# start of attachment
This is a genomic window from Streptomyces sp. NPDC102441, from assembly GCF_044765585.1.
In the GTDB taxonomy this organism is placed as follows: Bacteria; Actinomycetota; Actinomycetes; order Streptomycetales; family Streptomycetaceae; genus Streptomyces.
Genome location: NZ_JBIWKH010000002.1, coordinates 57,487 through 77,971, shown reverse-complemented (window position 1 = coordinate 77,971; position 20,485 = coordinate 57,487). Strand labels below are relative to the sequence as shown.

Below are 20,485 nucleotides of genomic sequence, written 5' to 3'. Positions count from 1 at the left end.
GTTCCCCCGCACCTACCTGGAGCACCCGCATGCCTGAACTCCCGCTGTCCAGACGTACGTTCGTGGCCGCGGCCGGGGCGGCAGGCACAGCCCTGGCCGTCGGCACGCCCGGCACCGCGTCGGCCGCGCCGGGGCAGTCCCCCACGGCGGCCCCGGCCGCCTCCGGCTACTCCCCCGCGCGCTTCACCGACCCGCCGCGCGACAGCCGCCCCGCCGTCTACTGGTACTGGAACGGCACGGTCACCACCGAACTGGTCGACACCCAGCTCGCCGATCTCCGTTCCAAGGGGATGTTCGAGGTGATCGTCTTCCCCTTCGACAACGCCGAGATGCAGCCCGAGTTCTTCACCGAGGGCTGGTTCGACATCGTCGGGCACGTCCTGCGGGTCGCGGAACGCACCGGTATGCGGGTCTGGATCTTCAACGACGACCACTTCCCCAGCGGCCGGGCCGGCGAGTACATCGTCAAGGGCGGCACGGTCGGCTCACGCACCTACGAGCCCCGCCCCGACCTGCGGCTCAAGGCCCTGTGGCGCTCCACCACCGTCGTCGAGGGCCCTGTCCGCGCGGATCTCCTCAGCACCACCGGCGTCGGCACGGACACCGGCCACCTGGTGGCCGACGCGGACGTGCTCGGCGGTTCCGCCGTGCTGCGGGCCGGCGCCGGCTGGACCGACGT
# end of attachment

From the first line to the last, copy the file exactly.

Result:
This is a genomic window from Streptomyces sp. NPDC102441, from assembly GCF_044765585.1.
In the GTDB taxonomy this organism is placed as follows: Bacteria; Actinomycetota; Actinomycetes; order Streptomycetales; family Streptomycetaceae; genus Streptomyces.
Genome location: NZ_JBIWKH010000002.1, coordinates 57,487 through 77,971, shown reverse-complemented (window position 1 = coordinate 77,971; position 20,485 = coordinate 57,487). Strand labels below are relative to the sequence as shown.

Below are 20,485 nucleotides of genomic sequence, written 5' to 3'. Positions count from 1 at the left end.
GTTCCCCCGCACCTACCTGGAGCACCCGCATGCCTGAACTCCCGCTGTCCAGACGTACGTTCGTGGCCGCGGCCGGGGCGGCAGGCACAGCCCTGGCCGTCGGCACGCCCGGCACCGCGTCGGCCGCGCCGGGGCAGTCCCCCACGGCGGCCCCGGCCGCCTCCGGCTACTCCCCCGCGCGCTTCACCGACCCGCCGCGCGACAGCCGCCCCGCCGTCTACTGGTACTGGAACGGCACGGTCACCACCGAACTGGTCGACACCCAGCTCGCCGATCTCCGTTCCAAGGGGATGTTCGAGGTGATCGTCTTCCCCTTCGACAACGCCGAGATGCAGCCCGAGTTCTTCACCGAGGGCTGGTTCGACATCGTCGGGCACGTCCTGCGGGTCGCGGAACGCACCGGTATGCGGGTCTGGATCTTCAACGACGACCACTTCCCCAGCGGCCGGGCCGGCGAGTACATCGTCAAGGGCGGCACGGTCGGCTCACGCACCTACGAGCCCCGCCCCGACCTGCGGCTCAAGGCCCTGTGGCGCTCCACCACCGTCGTCGAGGGCCCTGTCCGCGCGGATCTCCTCAGCACCACCGGCGTCGGCACGGACACCGGCCACCTGGTGGCCGACGCGGACGTGCTCGGCGGTTCCGCCGTGCTGCGGGCCGGCGCCGGCTGGACCGACGT